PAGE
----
Work to repair Kingsweston Iron Bridge won’t start until next year – nearly a decade after it closed.
The 19th-century footbridge was shut by Bristol City Council in 2015, leaving walkers cut off from Kings Weston Estate and Blaise Castle Estate in north west Bristol, after a lorry crashed into it. Then in 2018, a second lorry also hit the bridge, causing even more damage.
Once fixed, the bridge will be installed one metre higher than it used to be, to reduce the chance of it being hit again. New steps will need to be added, which means it won’t be wheelchair accessible.
Local resident Janet Poole told the council’s development control A committee, in December: “People in Bristol are tired of waiting for this much loved bridge to be repaired and reopened. We understand that the plans aren’t perfect, it’s not going to suit everyone and isn’t going to be accessible for everyone. But at this stage of the game we just want the bridge repaired.
“We are really tired, we are fed up, we feel neglected, we feel forgotten and we just do not know what else to do. We have protested, we have been on the news, we have been on the radio, we have done everything we can. It took three years to build the Titanic, two years to build the Mall at Cribbs Causeway — seven years and we’ve done nothing.”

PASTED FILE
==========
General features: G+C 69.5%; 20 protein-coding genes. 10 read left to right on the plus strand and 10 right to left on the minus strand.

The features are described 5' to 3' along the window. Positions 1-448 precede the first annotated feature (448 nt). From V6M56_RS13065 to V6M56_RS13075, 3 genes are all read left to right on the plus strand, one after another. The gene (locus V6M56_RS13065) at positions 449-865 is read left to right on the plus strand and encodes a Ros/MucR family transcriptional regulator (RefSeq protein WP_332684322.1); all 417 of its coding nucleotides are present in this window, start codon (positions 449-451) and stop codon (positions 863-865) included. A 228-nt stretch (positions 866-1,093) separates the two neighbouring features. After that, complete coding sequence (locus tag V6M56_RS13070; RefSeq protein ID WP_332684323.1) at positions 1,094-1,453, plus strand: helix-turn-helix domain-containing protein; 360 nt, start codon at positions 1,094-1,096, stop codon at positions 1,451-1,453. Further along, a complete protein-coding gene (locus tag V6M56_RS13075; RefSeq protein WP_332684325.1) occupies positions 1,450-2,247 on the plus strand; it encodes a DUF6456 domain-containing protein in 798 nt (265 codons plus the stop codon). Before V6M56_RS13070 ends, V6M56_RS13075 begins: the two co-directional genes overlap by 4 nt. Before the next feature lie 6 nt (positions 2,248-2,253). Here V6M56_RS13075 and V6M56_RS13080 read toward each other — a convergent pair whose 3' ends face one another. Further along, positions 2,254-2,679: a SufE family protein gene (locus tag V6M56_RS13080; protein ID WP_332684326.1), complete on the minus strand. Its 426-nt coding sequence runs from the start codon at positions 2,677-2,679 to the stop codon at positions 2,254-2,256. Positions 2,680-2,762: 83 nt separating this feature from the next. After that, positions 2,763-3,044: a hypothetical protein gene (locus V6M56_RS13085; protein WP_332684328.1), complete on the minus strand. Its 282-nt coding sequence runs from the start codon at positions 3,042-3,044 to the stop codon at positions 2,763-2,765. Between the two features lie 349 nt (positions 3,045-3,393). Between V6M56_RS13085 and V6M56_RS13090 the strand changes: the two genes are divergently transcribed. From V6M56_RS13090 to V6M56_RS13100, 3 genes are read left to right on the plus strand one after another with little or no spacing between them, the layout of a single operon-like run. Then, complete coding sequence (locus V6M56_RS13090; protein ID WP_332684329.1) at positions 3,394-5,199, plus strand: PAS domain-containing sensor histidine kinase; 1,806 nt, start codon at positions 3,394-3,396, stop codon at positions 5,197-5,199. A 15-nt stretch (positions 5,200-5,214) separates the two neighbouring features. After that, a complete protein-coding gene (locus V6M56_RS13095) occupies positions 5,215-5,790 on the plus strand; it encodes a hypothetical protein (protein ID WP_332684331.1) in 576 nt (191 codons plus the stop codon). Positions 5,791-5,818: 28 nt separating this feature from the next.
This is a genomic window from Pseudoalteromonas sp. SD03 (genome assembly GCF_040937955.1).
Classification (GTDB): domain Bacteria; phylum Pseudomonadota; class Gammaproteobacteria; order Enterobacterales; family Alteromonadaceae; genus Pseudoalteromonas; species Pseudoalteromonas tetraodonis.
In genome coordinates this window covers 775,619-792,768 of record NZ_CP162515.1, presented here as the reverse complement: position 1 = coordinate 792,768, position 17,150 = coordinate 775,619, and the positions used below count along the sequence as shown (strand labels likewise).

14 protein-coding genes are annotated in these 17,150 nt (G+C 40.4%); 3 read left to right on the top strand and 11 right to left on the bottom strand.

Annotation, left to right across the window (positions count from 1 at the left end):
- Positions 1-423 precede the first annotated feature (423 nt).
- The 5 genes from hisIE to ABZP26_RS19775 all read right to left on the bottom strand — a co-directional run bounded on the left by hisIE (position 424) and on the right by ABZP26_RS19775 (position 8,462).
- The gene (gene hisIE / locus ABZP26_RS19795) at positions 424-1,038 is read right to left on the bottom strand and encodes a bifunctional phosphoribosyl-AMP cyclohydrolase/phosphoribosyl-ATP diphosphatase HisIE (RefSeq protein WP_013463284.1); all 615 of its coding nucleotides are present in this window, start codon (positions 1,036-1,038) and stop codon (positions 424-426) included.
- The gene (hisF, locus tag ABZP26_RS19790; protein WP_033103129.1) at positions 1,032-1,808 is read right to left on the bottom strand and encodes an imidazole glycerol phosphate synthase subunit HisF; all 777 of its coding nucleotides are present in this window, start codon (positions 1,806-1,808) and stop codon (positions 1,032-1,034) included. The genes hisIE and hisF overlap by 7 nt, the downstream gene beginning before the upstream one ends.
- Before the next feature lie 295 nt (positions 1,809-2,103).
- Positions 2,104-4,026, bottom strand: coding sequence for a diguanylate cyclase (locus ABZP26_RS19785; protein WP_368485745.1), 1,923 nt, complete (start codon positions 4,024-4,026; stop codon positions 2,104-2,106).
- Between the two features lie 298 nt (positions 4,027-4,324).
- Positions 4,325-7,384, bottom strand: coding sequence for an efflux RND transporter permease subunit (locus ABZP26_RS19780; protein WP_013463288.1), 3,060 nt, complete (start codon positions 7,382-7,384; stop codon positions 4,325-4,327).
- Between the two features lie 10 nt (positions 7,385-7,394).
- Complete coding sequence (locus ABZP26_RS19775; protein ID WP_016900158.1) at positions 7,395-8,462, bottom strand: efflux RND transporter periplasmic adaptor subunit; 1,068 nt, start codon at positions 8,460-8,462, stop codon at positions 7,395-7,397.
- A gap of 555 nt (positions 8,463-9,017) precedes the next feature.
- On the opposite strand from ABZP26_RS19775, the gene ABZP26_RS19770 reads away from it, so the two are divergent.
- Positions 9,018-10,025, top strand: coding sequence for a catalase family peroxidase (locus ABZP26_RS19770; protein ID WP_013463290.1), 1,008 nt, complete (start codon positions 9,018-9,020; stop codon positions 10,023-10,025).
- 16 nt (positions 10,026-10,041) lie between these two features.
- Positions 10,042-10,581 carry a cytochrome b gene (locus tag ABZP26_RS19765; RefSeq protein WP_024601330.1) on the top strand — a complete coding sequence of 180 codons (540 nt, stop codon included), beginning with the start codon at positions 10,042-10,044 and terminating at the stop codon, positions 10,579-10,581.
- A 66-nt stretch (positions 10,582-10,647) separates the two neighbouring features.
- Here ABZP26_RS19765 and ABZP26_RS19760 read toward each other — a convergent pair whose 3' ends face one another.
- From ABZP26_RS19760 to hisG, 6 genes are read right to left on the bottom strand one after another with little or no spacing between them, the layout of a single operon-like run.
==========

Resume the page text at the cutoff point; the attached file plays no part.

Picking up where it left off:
Even though planning permission has now been granted for the works, construction isn’t due to start until 2024, according to the mayor, nine years since it was first closed. Responding to a question in a member forum on December 13, Marvin Rees said the council had other priorities.
Mr Rees said: “While we recognise it’s a passion project for some local people, it is not a key infrastructure project for Bristol and I would hope councillors would be honest about prioritising in a time of financial pressures. It is expected [work] will start in the financial year 2023–24 as resources allow, with construction works commencing in 2024.”
Planning officers said the large size of a ramp needed to make the listed bridge wheelchair accessible would harm the historic heritage of the structure, which was important for conservation.
Writing to the development control committee, David Redgewell, a local transport campaigner, said: “This scheme discriminates against disabled people, and mothers and fathers with buggies. The alternative is to cross a very busy Kings Weston Road. We would ask the city council to relook at the design of the bridge.”
But defending the current plans, Councillor Don Alexander, cabinet member for transport, said: “Any negative impact on this much-loved asset will be far outweighed by the fact that it will be permanently raised and safe from any further bridge strikes.’
By Alex Seabrook, Local Democracy Reporting Service